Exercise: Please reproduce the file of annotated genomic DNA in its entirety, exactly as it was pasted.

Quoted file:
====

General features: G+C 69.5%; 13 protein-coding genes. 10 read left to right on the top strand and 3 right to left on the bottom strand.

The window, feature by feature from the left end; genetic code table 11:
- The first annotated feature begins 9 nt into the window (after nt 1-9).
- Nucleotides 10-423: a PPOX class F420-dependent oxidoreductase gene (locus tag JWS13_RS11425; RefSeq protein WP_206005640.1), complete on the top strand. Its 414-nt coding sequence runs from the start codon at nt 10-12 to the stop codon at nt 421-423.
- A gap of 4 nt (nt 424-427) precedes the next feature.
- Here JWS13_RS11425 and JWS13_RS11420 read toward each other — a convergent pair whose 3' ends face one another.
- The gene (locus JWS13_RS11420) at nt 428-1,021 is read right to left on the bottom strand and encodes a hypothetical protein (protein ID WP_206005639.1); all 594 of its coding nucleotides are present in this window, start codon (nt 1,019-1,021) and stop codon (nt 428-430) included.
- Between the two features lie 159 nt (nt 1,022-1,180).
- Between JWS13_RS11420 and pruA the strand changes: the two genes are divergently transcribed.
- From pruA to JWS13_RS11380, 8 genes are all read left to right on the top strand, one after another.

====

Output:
General features: G+C 69.5%; 13 protein-coding genes. 10 read left to right on the top strand and 3 right to left on the bottom strand.

The window, feature by feature from the left end; genetic code table 11:
- The first annotated feature begins 9 nt into the window (after nt 1-9).
- Nucleotides 10-423: a PPOX class F420-dependent oxidoreductase gene (locus tag JWS13_RS11425; RefSeq protein WP_206005640.1), complete on the top strand. Its 414-nt coding sequence runs from the start codon at nt 10-12 to the stop codon at nt 421-423.
- A gap of 4 nt (nt 424-427) precedes the next feature.
- Here JWS13_RS11425 and JWS13_RS11420 read toward each other — a convergent pair whose 3' ends face one another.
- The gene (locus JWS13_RS11420) at nt 428-1,021 is read right to left on the bottom strand and encodes a hypothetical protein (protein ID WP_206005639.1); all 594 of its coding nucleotides are present in this window, start codon (nt 1,019-1,021) and stop codon (nt 428-430) included.
- Between the two features lie 159 nt (nt 1,022-1,180).
- Between JWS13_RS11420 and pruA the strand changes: the two genes are divergently transcribed.
- From pruA to JWS13_RS11380, 8 genes are all read left to right on the top strand, one after another.